LEA did a nice job of carrying through the materials from the outside into the interior of the building. For example, the exposed burnished Trenwyth block goes great with the ground concrete floor. This ground concrete floor is special because it has a dark charcoal color additive and also was mixed with the same aggregates that the masonry is made of. So you get a floor and a wall that aren’t exactly the same, but they match. Another nice touch.
Speaking of details, look at this clean, honest connection where the stairs meet the mezzanine wall. You can see how it’s connected, the ‘nuts and bolts’ are exposed and there’s nothing to hide because it’s beautifully done. This is a characteristic mark of the Modern style (Mies would be proud). It’s details like these that make this building sing.
Back to the outside for a minute…Besides all the things I just mentioned, the most successful part of this project is how it fits into its site. It’s in a gorgeous mountain-side desert area of Paradise Valley. Lance told us that they had a hard time with the neighbors in getting this project approved. Of course they did. Have you seen the gigantic, sprawling, stuccoed mansions perching on the hills of Paradise Valley?
These are the people, who think that stucco and ceramic tile roofs are the only way to roll, that gave LEA a hard time in designing a building that is actually appropriate for the desert. But kudos to LEA for weathering the Paradise Valley neighborhood storm and designing a building that fits in with its natural surroundings.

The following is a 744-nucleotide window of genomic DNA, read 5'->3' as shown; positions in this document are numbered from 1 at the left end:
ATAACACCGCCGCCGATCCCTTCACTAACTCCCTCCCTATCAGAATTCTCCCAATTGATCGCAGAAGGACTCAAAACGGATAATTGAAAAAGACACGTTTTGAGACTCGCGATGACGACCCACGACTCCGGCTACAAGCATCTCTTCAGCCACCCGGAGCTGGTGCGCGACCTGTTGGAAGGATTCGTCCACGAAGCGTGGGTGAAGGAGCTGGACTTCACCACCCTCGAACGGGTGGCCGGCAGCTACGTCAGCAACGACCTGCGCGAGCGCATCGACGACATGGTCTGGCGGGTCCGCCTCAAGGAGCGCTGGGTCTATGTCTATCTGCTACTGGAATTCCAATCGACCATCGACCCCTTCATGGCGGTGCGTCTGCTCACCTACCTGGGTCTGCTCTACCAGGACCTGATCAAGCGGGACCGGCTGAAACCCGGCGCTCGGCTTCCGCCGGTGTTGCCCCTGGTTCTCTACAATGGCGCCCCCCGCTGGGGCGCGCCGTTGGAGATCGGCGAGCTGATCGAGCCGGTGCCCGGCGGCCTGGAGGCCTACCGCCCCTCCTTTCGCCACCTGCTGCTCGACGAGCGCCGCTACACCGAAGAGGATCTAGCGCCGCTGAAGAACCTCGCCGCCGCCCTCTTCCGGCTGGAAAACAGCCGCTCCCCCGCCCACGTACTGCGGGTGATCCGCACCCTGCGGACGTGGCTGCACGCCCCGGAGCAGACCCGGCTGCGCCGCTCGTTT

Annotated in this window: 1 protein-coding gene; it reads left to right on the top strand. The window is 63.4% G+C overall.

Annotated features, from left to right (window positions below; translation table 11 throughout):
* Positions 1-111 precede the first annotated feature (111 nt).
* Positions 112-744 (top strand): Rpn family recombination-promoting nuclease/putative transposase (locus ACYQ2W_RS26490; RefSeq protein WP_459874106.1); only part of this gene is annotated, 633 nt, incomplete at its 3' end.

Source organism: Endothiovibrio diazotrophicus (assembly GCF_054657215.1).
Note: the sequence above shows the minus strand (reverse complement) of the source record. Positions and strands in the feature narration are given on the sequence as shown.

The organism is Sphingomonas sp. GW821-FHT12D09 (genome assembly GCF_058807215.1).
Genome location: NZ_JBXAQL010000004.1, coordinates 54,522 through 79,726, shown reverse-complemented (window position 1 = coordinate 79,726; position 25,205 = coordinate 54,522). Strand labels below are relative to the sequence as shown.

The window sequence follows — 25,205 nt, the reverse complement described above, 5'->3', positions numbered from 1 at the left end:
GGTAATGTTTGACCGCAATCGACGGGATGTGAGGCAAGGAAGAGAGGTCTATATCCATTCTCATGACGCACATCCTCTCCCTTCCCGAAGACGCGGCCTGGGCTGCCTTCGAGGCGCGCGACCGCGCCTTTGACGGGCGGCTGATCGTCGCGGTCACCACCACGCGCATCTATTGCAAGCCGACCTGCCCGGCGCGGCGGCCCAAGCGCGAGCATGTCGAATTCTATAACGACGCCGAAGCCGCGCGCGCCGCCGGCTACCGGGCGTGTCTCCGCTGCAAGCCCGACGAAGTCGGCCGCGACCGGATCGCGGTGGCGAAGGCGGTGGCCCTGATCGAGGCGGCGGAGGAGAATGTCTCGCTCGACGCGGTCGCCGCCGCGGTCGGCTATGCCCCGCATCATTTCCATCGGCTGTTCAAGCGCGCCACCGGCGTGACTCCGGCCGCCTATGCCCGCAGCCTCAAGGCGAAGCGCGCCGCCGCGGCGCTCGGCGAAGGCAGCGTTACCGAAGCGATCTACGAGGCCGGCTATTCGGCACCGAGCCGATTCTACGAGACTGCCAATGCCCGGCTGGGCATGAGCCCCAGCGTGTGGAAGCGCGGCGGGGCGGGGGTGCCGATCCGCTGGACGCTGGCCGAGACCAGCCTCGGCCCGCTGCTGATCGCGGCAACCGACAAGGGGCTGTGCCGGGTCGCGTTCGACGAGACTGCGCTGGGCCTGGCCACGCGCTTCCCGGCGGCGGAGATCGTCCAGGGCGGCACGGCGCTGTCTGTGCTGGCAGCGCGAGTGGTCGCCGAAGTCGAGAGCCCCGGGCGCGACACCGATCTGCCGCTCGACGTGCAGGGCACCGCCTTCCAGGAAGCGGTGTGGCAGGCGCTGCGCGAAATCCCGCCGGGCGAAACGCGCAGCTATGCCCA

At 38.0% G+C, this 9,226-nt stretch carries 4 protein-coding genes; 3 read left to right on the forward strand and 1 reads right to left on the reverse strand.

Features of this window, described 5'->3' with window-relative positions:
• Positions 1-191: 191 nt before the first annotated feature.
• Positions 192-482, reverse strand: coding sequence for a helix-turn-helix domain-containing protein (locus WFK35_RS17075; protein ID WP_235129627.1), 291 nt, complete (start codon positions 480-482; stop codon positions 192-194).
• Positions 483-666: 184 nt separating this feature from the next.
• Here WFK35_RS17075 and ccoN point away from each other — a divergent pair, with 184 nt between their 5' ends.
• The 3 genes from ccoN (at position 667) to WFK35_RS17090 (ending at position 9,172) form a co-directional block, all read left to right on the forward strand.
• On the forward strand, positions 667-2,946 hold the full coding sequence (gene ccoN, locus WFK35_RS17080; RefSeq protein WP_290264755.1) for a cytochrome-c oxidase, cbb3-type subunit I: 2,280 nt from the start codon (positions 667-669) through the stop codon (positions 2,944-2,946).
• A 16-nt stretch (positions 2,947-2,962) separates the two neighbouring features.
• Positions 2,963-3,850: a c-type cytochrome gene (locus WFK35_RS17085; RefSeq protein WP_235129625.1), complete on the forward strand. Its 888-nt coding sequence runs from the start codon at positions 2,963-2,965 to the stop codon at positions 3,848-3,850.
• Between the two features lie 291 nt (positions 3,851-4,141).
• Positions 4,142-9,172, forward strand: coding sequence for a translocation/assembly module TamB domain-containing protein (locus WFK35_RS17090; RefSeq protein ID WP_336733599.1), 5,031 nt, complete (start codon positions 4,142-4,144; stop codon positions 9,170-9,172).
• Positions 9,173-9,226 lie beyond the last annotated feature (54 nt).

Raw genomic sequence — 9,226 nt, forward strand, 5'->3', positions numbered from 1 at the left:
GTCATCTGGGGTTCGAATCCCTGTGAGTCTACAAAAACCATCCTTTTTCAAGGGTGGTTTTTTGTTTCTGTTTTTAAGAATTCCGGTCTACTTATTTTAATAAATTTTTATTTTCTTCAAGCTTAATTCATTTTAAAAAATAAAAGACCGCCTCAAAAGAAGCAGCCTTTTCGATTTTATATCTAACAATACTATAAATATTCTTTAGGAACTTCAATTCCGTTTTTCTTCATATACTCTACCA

Whereas there wasn’t much evidence of an interior designer on the project, there was evidence of a great landscape architect. Floor Associates did the landscape design and it’s fantastic. It celebrates the open desert and is in keeping with the environmental sensitivity that the rest of the building shows.
I congratulate LEA Architects on this remarkable, climate-responsive, context-specific building. It has already won the Valley Forward Environmental Design Excellence Award and I’m sure it’s on track to win more recognition. I look forward to seeing more buildings by LEA as they show a deep understanding of sustainability and beauty in the desert.Tags: floor associates, lance enyart, lawrence enyart, lea architects, paradise valley fire station no.1
[…] Scottsdale Museum of Contemporary Art (SMoCA) members and guests met with the LEA Architects to tour Paradise Valley Fire Station No. 1. LEA discussed architectural design concepts, art, function, and sustainable features of both Paradise Valley Fire Stations No. 1 and 2 (recent winners of Valley Forward, NCMA, FIERO and AZ Masonry Guild Awards). A special thanks to the Fire Fighters and SMoCA director of development Alexandra Moquay who organized the presentation and tour SMOCA and A-Beautiful-New-Building-in-Paradise-Valley blog […]